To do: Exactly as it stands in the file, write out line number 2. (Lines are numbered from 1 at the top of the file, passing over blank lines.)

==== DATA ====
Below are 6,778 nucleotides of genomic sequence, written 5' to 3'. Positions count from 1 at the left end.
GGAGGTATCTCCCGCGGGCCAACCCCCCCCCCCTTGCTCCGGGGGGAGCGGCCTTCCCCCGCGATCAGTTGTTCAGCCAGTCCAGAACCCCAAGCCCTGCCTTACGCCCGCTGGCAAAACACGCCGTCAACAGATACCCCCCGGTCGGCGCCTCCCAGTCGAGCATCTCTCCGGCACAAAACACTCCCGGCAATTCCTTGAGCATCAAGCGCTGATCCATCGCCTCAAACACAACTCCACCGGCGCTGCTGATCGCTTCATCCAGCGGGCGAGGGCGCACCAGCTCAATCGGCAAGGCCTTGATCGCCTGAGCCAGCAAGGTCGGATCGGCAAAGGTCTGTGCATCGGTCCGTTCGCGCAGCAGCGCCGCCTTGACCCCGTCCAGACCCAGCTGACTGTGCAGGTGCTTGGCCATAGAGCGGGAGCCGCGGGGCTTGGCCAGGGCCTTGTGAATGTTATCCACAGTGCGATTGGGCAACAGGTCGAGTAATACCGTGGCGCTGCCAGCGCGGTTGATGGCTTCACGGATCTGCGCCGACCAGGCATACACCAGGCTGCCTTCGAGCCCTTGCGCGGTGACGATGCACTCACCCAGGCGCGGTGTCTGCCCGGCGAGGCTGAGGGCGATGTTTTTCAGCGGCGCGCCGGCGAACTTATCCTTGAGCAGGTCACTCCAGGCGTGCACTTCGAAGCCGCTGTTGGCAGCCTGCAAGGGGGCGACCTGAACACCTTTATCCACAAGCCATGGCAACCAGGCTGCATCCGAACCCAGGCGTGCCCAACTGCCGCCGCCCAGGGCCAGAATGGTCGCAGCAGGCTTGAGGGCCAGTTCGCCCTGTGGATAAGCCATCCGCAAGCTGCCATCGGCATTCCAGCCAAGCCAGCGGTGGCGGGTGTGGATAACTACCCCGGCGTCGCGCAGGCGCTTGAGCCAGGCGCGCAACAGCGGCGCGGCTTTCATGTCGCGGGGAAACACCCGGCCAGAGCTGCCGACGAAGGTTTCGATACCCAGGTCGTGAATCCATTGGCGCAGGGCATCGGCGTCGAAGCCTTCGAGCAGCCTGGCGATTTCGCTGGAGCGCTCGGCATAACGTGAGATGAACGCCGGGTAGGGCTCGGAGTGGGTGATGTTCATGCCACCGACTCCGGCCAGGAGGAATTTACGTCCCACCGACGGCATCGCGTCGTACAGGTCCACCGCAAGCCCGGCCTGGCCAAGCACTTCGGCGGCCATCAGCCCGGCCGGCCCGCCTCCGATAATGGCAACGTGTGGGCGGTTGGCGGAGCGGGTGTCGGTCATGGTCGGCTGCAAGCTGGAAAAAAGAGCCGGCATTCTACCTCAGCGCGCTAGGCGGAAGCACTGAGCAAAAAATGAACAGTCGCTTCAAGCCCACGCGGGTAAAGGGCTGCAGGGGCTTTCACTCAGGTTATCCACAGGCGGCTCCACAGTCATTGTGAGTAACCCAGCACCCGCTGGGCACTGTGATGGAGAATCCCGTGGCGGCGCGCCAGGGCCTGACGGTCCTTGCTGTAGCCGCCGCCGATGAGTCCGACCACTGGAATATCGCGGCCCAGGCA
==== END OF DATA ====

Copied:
GGAGGTATCTCCCGCGGGCCAACCCCCCCCCCCTTGCTCCGGGGGGAGCGGCCTTCCCCCGCGATCAGTTGTTCAGCCAGTCCAGAACCCCAAGCCCTGCCTTACGCCCGCTGGCAAAACACGCCGTCAACAGATACCCCCCGGTCGGCGCCTCCCAGTCGAGCATCTCTCCGGCACAAAACACTCCCGGCAATTCCTTGAGCATCAAGCGCTGATCCATCGCCTCAAACACAACTCCACCGGCGCTGCTGATCGCTTCATCCAGCGGGCGAGGGCGCACCAGCTCAATCGGCAAGGCCTTGATCGCCTGAGCCAGCAAGGTCGGATCGGCAAAGGTCTGTGCATCGGTCCGTTCGCGCAGCAGCGCCGCCTTGACCCCGTCCAGACCCAGCTGACTGTGCAGGTGCTTGGCCATAGAGCGGGAGCCGCGGGGCTTGGCCAGGGCCTTGTGAATGTTATCCACAGTGCGATTGGGCAACAGGTCGAGTAATACCGTGGCGCTGCCAGCGCGGTTGATGGCTTCACGGATCTGCGCCGACCAGGCATACACCAGGCTGCCTTCGAGCCCTTGCGCGGTGACGATGCACTCACCCAGGCGCGGTGTCTGCCCGGCGAGGCTGAGGGCGATGTTTTTCAGCGGCGCGCCGGCGAACTTATCCTTGAGCAGGTCACTCCAGGCGTGCACTTCGAAGCCGCTGTTGGCAGCCTGCAAGGGGGCGACCTGAACACCTTTATCCACAAGCCATGGCAACCAGGCTGCATCCGAACCCAGGCGTGCCCAACTGCCGCCGCCCAGGGCCAGAATGGTCGCAGCAGGCTTGAGGGCCAGTTCGCCCTGTGGATAAGCCATCCGCAAGCTGCCATCGGCATTCCAGCCAAGCCAGCGGTGGCGGGTGTGGATAACTACCCCGGCGTCGCGCAGGCGCTTGAGCCAGGCGCGCAACAGCGGCGCGGCTTTCATGTCGCGGGGAAACACCCGGCCAGAGCTGCCGACGAAGGTTTCGATACCCAGGTCGTGAATCCATTGGCGCAGGGCATCGGCGTCGAAGCCTTCGAGCAGCCTGGCGATTTCGCTGGAGCGCTCGGCATAACGTGAGATGAACGCCGGGTAGGGCTCGGAGTGGGTGATGTTCATGCCACCGACTCCGGCCAGGAGGAATTTACGTCCCACCGACGGCATCGCGTCGTACAGGTCCACCGCAAGCCCGGCCTGGCCAAGCACTTCGGCGGCCATCAGCCCGGCCGGCCCGCCTCCGATAATGGCAACGTGTGGGCGGTTGGCGGAGCGGGTGTCGGTCATGGTCGGCTGCAAGCTGGAAAAAAGAGCCGGCATTCTACCTCAGCGCGCTAGGCGGAAGCACTGAGCAAAAAATGAACAGTCGCTTCAAGCCCACGCGGGTAAAGGGCTGCAGGGGCTTTCACTCAGGTTATCCACAGGCGGCTCCACAGTCATTGTGAGTAACCCAGCACCCGCTGGGCACTGTGATGGAGAATCCCGTGGCGGCGCGCCAGGGCCTGACGGTCCTTGCTGTAGCCGCCGCCGATGAGTCCGACCACTGGAATATCGCGGCCCAGGCA